Shapiro, Karl Jay, 1913-2000

Alternative names
Birth 1913-11-10
Death 2000-05-14

Biographical notes:

Poet, editor, and educator.

From the description of Karl Jay Shapiro papers, 1947-1964. (Unknown). WorldCat record id: 70979818

Pulitzer-Prize-winning American poet and author of more than forty volumes of poetry and criticism.

From the description of Papers. 1941-1967. (University of Maryland Libraries). WorldCat record id: 34091314

Karl Jay Shapiro was an American poet. He served in the Second World War in the South Pacific and New Guinea. A volume of his poetry was privately published in Australia. Kenneth Slessor was an Australian author, journalist and poet.

From the description of Letters to Kenneth Slessor, 1944-1945 [manuscript]. 1944-1945. (Libraries Australia). WorldCat record id: 225636198

Poet Karl Shapiro's award-winning early work, employing traditional poetic forms, emerged from his World War II experiences and explored both the war and the sense of detachment soldiers may feel about their lives during wartime. Ever the iconoclast, Shapiro championed the adventurous experimental styles of Walt Whitman, William Carlos Williams, and the Beats, incorporating their influence into his own maturing work. He also made contributions as an editor, professor, and critic, and published a strangely detached three-volume autobiography.

From the description of Karl Shapiro letter to Louis Untermeyer, 1963 April 3. (Pennsylvania State University Libraries). WorldCat record id: 55059402

Karl Shapiro (1913-2000) was a Baltimore-born American poet and essayist. He began writing while he was stationed in New Guinea during WWII. Shapiro was American Poet Laureate in 1946 and 1947. He published many famous works, and taught at the University of Nebraska, Lincoln and University of California, Davis. He edited the prestigious Poet Magazine and was married three times.

From the guide to the Typescript "Construction", April, 1962, (Ohio University)

Biographical Note

  • 1913, Nov. 10: Born, Baltimore, Md.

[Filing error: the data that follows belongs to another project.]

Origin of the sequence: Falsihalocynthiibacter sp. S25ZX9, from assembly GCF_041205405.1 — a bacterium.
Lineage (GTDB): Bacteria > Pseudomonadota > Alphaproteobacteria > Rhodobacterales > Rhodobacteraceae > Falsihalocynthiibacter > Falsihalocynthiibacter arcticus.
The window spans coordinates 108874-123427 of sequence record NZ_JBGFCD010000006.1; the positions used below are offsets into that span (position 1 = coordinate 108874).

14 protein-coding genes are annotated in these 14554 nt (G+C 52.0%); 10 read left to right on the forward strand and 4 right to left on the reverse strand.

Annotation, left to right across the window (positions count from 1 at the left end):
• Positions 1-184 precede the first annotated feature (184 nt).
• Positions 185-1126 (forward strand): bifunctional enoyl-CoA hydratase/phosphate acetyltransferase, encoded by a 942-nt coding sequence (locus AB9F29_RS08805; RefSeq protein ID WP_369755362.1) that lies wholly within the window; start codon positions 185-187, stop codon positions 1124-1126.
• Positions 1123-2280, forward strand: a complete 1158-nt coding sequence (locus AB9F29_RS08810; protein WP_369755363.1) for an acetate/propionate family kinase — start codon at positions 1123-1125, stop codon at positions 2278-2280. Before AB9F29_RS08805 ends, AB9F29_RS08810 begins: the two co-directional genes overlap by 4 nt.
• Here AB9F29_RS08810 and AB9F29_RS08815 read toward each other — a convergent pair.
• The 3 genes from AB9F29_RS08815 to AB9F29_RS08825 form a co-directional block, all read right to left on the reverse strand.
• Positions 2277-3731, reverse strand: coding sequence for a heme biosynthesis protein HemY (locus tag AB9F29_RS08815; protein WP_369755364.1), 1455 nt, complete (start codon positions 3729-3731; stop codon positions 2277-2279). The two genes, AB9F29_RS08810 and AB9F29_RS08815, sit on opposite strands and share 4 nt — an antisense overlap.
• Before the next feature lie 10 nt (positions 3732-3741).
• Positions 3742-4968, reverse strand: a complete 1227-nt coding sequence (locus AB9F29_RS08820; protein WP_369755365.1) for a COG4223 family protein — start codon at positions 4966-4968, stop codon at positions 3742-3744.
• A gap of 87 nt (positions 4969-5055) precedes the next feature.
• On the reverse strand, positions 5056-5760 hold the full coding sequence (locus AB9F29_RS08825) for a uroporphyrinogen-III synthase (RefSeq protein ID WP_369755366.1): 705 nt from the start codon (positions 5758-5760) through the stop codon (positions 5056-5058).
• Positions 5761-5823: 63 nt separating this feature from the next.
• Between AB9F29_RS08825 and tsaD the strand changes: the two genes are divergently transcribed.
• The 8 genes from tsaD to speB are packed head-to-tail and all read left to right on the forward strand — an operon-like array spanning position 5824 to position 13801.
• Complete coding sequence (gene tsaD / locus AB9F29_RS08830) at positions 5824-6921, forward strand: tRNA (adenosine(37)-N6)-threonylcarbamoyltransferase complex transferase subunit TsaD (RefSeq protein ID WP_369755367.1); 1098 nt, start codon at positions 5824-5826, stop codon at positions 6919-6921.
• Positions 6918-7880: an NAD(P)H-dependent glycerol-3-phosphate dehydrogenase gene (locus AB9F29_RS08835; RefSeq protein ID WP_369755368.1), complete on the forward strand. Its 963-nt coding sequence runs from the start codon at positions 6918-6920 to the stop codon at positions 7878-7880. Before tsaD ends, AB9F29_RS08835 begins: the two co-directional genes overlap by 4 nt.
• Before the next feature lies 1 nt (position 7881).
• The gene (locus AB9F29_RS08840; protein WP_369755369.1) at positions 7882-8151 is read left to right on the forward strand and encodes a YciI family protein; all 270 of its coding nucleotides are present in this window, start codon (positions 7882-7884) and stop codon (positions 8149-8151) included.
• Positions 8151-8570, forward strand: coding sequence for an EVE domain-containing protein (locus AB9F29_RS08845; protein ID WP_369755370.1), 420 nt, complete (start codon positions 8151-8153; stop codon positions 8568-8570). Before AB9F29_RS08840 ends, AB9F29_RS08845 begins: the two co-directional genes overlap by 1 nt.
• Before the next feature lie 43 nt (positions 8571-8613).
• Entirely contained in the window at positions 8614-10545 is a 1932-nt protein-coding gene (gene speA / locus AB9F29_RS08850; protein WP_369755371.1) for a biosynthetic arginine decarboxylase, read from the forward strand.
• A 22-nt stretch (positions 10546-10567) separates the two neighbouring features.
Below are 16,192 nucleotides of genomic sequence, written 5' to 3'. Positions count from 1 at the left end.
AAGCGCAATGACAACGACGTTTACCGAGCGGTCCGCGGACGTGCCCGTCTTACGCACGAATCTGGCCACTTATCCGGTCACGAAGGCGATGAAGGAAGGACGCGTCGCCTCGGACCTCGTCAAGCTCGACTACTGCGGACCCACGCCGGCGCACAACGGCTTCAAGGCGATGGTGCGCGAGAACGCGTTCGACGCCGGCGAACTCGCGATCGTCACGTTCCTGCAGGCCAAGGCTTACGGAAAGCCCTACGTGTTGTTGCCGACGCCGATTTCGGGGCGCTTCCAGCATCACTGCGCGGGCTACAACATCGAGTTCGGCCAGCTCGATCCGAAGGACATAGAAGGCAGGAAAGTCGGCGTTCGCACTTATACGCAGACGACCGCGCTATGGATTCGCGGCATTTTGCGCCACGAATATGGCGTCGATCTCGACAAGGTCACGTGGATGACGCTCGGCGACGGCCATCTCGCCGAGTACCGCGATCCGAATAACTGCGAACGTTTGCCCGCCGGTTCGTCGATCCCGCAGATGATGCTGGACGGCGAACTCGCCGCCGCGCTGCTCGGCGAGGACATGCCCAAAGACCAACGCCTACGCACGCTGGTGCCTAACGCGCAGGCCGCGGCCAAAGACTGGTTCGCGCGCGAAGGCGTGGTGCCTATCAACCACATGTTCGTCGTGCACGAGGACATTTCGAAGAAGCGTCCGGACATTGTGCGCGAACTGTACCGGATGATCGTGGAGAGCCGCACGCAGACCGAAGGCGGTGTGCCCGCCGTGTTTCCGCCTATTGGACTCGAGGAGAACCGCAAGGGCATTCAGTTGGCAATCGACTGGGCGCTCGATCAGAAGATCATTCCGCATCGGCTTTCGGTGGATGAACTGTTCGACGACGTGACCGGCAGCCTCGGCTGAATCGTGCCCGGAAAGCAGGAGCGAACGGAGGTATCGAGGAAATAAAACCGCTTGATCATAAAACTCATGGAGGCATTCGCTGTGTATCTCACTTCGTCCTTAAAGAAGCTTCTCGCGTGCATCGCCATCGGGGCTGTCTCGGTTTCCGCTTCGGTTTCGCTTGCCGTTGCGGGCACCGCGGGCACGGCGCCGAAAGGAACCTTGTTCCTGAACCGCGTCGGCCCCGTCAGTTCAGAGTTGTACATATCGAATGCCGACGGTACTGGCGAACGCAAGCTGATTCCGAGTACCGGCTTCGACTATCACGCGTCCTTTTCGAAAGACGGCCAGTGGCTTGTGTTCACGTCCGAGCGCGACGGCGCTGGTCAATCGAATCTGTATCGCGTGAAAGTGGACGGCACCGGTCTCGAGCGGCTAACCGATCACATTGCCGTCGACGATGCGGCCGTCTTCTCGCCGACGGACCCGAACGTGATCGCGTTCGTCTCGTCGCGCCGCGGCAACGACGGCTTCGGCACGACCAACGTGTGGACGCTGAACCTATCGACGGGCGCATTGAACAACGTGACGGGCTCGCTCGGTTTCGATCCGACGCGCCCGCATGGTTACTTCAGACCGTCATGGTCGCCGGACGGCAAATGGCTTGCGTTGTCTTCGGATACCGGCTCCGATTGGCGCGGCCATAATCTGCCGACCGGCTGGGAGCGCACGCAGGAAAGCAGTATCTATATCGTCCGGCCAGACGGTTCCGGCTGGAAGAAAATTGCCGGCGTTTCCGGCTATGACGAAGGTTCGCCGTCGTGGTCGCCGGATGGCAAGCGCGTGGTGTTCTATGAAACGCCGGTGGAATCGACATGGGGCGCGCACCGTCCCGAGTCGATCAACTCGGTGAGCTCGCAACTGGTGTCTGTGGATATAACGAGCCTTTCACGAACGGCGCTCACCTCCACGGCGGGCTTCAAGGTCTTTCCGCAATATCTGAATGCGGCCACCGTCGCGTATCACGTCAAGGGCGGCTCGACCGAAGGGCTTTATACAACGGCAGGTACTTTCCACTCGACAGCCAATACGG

• 1937 - 1939 : Attended Johns Hopkins University, Baltimore, Md.
  • 1941 - 1945 : Served in the United States Army
  • 1942: Published Person, Place and Thing. [New York]: Reynal & Hitchcock Published The Place of Love. [Malvern, Australia: Bradley Printers] Awarded Jeanette S. Davis Prize
  • 1943: Awarded Levinson Prize Awarded Contemporary Poetry Prize
  • 1944: Published V-Letter and Other Poems. New York: Reynal & Hitchcock
  • 1945: Awarded Pulitzer Prize in poetry Awarded Shelley Memorial Prize Married Evalyn Katz (divorced 1967)
  • 1945 - 1946 : Awarded Guggenheim fellowship
  • 1946 - 1947 : Consultant in poetry, Library of Congress, Washington, D.C.
  • 1947 - 1950 : Associate professor of writing, Johns Hopkins University, Baltimore, Md.
  • 1950 - 1956 : Editor, Poetry Magazine
  • 1953: Published Poems, 1940-1953. New York: Random House Published Beyond Criticism. [Lincoln]: University of Nebraska Press
  • 1953 - 1954 : Awarded Guggenheim fellowship
  • 1956 - 1966 : Professor of English, University of Nebraska, Lincoln, Nebr.
  • 1958: Published Poems of a Jew. New York: Random House
  • 1960: Published In Defense of Ignorance. New York: Random House
  • 1964: Published The Bourgeois Poet. New York: Random House
  • 1965: Published A Prosody Handbook, with Robert Beum. New York: Harper & Row
  • 1966 - 1968 : Professor of English, University of Illinois, Chicago, Ill.
  • 1967: Married Teri Kovach (died 1982)
  • 1968: Published To Abolish Children. Chicago: Quadrangle Books
  • 1968 - 1985 : Professor of English, University of California, Davis, Calif.
  • 1969: Awarded Bollingen Prize for poetry
  • 1975: Published The Poetry Wreck, Selected Essays, 1950-1970. New York: Random House
  • 1978: Published Collected Poems, 1940-1978. New York: Random House
  • 1985: Married Sophie Wilkins
  • 1987: Published New and Selected Poems, 1940-1986. Chicago: University of Chicago Press
  • 1989: Robert Kirsch award, Los Angeles Times
  • 2000, May 14: Died, New York, N.Y.

From the guide to the Karl Jay Shapiro Papers, 1947-1964, (Manuscript Division Library of Congress)

Karl Shapiro (1913-2000), Pulitzer Prize-winning American poet, is the author of more than forty volumes of poetry and criticism. Poems, his first volume, was privately published in 1935. While serving in Australia and New Guinea from 1942 to 1945, Shapiro wrote his V-Letter and Other Poems, for which he won the Pulitzer Prize, as well as The Place of Love, which was published in Australia. His introduction to a wider audience came with the inclusion of his poems in Five Young American Poets in 1941. Influenced by W. H. Auden and William Carlos Williams, Shapiro produced poetry satirical of modern life, which was often experimental and never predictable.

Karl Shapiro was born Carl Shapiro in Baltimore, Maryland, on November 10, 1913, the son of Sara Omansky and businessman Joseph Shapiro. The Shapiro family moved from Baltimore to near Norfolk, Virginia, when Karl was in elementary school, then returned to Baltimore when Karl was in high school. His elder brother, Irvin, was an excellent student and earned a scholarship to the University of Virginia, where he wrote poetry. Karl Shapiro admired his older brother greatly and, following in his brother's footsteps, attended the University of Virginia in 1932. However, he stayed only a year before returning to Baltimore. In 1937, he resumed his studies at the Johns Hopkins University, where he remained until 1939. In 1940, a year after leaving Johns Hopkins, Shapiro attended the Enoch Pratt Free Library School, before being drafted into military service in 1941.